The non-competitive focus of cheerleading is one of the main reasons why athletic associations and cheerleading advocates oppose labeling it a sport. Alyssa Roenigk argues in a 2014 ESPN article that calling it a sport would fundamentally change the nature of cheerleading, which is to promote school spirit and demonstrate support during athletic events.
Along with the National Federation of State High School Associations and the Women's Sports Foundation, the NCAA characterizes a sport as a competitive activity. The American Association of Cheerleading Coaches and Administrators makes the case that cheerleading does not meet the competition criteria set forth by the Women's Sports Foundation. Instead, the association supports the designation of "athletic activity" and encourages schools to refer to cheerleaders as student athletes. These measures bring attention to the intense athleticism and safety risks associated with cheerleading without jeopardizing cheerleading’s core principles.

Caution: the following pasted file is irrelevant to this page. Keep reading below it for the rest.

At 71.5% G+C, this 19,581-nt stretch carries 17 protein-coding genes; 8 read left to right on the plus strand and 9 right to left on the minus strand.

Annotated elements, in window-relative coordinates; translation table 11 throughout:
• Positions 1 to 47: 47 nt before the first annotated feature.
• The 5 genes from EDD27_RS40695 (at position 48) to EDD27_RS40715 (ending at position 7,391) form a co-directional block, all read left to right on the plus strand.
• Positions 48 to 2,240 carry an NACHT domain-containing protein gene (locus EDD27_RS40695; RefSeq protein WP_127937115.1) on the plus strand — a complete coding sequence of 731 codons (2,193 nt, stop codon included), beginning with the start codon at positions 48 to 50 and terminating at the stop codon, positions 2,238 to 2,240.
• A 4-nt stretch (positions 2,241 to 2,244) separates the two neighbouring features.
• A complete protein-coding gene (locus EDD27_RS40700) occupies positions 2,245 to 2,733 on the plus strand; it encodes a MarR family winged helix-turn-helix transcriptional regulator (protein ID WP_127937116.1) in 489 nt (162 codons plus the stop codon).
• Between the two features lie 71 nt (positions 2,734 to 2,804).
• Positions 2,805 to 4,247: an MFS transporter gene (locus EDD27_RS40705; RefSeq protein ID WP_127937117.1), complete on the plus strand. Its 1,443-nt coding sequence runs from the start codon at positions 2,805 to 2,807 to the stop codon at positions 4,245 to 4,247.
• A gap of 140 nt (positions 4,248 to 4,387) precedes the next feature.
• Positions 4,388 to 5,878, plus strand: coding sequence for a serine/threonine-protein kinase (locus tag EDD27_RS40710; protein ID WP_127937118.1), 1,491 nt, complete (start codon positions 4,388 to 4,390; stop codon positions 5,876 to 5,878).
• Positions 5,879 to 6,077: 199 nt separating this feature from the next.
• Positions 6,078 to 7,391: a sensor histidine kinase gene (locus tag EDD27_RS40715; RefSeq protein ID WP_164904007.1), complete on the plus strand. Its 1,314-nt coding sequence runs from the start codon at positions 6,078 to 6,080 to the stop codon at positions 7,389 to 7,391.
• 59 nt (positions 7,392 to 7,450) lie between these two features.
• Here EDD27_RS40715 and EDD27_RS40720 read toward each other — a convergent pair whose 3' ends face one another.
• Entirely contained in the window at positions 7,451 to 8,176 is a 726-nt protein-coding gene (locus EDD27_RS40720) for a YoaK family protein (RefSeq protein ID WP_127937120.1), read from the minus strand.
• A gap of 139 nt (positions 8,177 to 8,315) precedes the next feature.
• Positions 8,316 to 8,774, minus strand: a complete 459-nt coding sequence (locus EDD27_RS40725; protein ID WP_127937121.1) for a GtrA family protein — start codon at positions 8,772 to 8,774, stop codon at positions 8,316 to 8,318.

In 2012, the U.S. Courts of Appeals also ruled on the matter, upholding a previous judgment against Quinnipiac University, which attempted to eliminate its women’s volleyball team and replace it with competitive cheerleading. The original 2010 ruling, handed down by a U.S. District Court judge in Connecticut, stated that competitive cheerleading in its current state does not qualify as a Title IX varsity sport. The same judge later noted that competitive cheerleading is not recognized as a sport by the NCAA, excluding it from NCAA-sponsored competitions.